Judge Brian Spilg on Wednesday dismissed an application by Tigon-accused Gary Porritt and Sue Bennett to postpone the trial indefinitely for them to prepare an application for Spilg’s recusal.
Porritt and Bennett are standing trial on more than 3 000 charges of fraud and other financial crimes related to the collapse of JSE-listed financial services group Tigon. Porritt was the CEO and Bennett a director.
The beginning of the trial had been delayed by 14 years due to several applications and appeals by the accused. The Supreme Court of Appeal in previous proceedings stated “they intend to employ every stratagem available to them in order to delay the commencement and thereafter continuation of the trial for as long as they possibly can”.
There has been very little progress in the trial this year as first Bennett and then Porritt failed to appear at court due to alleged illness. Spilg ruled that Porritt had no good reason to be absent and revoked his bail. The enquiry into Bennett’s health has been stayed.
Bennett told the court on Wednesday that Spilg is biased and would not grant them a fair trial. She said they need the record of earlier proceedings to prepare an application for Spilg’s recusal and need time to work together on the application.
Porritt is currently being held in the Johannesburg Central prison and Bennett is only allowed to see him for about ten minutes once a week. During such visit they can only communicate through a thick glass panel, she said.
Both accused are unrepresented in the trial and will also be unrepresented when bringing the application.
Porritt has indicated that he will also bring a fresh bail application as well as an application for leave to appeal Spilg’s decision to revoke his bail. In these proceedings he will be represented.
Bennett refused to disclose to Spilg why they decided to forego representation in the recusal application.
Advocate Etienne Coetzee SC for the state accused Porritt and Bennett of using legal representation as a strategy. When it suited their purpose, they were represented, but when they thought it would give them more leeway to act as lay persons, they represent themselves, he said.
Porritt strongly denied this. The accused allege that they don’t have money for legal representation.
Spilg repeatedly reminded Bennett that both accused refused to make use of Legal Aid. They repeatedly failed to disclose the financial detail that Legal Aid requires before granting assistance.
Bennett however stated that Legal Aid would only make available a junior advocate and the representation would be of a low standard.
Spilg said Bennett has no basis for the allegation that Legal Aid would not provide adequate representation. He said she would only be able to assess that once Legal Aid has allocated counsel to the case and would then be able to address it if necessary. He pointed out that it is an election the accused made to forego Legal Aid and that it has consequences.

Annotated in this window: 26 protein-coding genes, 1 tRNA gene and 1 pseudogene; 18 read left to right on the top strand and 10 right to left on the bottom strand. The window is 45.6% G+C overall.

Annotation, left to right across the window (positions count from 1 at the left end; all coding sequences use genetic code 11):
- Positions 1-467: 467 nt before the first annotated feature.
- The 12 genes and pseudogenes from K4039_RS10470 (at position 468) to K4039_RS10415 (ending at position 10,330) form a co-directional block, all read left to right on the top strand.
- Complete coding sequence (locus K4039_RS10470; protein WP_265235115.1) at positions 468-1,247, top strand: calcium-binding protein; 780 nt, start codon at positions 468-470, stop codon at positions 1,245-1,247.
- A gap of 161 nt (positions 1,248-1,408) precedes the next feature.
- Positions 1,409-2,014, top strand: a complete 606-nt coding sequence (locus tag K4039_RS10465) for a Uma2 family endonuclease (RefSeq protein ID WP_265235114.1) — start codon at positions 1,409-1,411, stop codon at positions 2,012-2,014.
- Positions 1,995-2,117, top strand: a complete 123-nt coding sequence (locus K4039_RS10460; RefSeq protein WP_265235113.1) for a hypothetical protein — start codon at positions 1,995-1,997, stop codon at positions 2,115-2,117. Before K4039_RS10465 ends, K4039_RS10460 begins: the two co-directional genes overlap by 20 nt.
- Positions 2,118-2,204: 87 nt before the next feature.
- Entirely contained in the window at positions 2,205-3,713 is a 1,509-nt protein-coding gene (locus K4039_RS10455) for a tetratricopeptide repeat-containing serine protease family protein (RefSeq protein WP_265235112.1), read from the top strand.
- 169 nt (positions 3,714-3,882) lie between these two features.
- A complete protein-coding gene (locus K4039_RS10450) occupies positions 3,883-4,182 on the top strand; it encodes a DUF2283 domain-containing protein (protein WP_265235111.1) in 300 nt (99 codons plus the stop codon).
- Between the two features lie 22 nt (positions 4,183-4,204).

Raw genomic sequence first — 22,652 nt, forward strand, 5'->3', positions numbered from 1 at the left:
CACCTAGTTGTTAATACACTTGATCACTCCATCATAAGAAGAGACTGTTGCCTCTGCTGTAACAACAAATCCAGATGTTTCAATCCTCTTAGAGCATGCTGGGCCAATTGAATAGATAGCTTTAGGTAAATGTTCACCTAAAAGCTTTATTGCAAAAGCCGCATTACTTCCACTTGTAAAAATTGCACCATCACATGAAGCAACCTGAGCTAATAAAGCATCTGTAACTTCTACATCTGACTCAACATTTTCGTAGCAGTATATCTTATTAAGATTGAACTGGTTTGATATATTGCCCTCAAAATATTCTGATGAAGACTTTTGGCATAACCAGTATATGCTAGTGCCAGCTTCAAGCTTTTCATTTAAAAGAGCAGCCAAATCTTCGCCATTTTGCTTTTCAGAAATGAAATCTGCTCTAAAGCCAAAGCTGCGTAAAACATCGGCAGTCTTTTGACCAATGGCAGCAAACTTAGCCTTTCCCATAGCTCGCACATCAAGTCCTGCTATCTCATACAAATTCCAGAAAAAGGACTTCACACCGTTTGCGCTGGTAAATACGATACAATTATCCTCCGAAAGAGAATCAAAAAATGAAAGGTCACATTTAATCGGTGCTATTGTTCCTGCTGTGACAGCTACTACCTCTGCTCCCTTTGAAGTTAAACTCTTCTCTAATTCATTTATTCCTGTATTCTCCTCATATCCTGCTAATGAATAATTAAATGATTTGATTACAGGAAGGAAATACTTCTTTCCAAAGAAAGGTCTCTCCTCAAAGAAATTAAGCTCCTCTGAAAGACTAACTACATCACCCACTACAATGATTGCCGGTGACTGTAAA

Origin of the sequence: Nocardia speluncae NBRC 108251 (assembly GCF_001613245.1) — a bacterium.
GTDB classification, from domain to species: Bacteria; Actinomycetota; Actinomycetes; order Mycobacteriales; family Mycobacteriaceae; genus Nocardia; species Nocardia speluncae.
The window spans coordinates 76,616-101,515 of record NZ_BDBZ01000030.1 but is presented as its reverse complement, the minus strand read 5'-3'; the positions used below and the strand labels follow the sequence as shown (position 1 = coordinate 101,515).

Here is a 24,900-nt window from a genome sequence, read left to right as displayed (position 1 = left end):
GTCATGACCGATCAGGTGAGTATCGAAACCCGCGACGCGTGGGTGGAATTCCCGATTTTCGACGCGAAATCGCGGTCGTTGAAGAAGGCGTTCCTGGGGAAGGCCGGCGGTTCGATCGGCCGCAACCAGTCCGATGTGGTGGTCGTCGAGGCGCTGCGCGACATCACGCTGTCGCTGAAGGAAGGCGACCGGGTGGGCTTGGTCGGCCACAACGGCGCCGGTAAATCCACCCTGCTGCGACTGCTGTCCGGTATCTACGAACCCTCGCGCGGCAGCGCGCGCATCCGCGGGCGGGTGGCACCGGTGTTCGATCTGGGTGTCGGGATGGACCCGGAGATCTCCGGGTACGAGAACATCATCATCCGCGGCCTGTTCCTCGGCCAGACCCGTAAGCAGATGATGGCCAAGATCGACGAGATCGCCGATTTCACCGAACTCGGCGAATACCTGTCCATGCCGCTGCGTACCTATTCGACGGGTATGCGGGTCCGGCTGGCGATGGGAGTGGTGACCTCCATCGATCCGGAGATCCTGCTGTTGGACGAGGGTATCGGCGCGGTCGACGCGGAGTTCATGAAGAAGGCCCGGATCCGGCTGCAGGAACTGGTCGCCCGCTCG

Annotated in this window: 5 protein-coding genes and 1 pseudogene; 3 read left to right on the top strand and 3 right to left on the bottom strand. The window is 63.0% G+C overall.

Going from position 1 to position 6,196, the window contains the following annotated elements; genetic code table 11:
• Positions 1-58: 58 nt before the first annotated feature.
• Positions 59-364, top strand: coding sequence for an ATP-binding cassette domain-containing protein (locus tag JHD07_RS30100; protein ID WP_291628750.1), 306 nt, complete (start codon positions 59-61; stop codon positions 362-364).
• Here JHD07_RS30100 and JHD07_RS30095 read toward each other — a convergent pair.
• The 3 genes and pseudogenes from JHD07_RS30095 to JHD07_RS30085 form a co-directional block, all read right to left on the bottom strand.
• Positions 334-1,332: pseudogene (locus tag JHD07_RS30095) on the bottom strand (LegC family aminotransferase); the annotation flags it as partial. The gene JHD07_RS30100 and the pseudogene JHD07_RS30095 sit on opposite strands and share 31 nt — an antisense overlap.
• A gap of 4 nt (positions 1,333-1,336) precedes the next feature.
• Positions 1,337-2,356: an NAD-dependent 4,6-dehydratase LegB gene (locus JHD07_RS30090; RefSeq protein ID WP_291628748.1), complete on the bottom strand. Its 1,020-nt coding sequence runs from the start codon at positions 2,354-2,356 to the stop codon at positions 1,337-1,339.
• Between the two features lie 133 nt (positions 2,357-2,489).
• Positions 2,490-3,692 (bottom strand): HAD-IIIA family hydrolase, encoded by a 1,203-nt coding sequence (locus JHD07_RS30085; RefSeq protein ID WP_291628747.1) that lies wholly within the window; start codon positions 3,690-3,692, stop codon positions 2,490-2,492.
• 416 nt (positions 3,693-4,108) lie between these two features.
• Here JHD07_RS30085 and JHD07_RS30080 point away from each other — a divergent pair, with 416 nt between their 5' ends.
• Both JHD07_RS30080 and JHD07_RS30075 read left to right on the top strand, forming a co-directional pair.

He cautioned Bennett that there is a limit to the leeway afforded to lay persons.
Coetzee also denied that Legal Aid assistance would be inadequate.
The state opposed the application to postpone the trial and accused Porritt and Bennett of wanting special treatment. He said they are no different from any other awaiting trial accused.
Porritt denied wanting special treatment.
The state argued that Porritt and Bennett can be accommodated with regard to time to work on the application, but stated that the principle of a recusal application is not to troll through the record to find grounds for bias. Perceptions of bias should be raised as and when they arise, he said.
Spilg dismissed the application, but arranged for Porritt to come to court and meet with Bennett on Thursday, even though the trial would only resume on Friday. He directed that they first study the documents the state has submitted in the trial before working on the recusal application.
On Wednesday afternoon the first witness in the main trial, Jack Milne, resumed his testimony. Milne is the former MD of Progressive Systems College Guaranteed Growth (PSCGG). Tigon underwrote PSCGG and investors lost about R160 million when the scheme collapsed. Milne earlier served a term in jail for his role in the scheme. He is now a state witness.
Milne handed up seven documents, which he said showed how Porritt directed the manipulation of the second hand market for PSCGG shares.
During the course of the day Correctional Services notified the court that a sputum sample provided by Porritt that morning showed him to be clear of tuberculosis. This followed after the trial was once again disrupted as he was rushed to hospital on Monday for tests to allay Porritt’s fear that he was suffering from the condition.
The trial will continue on Friday.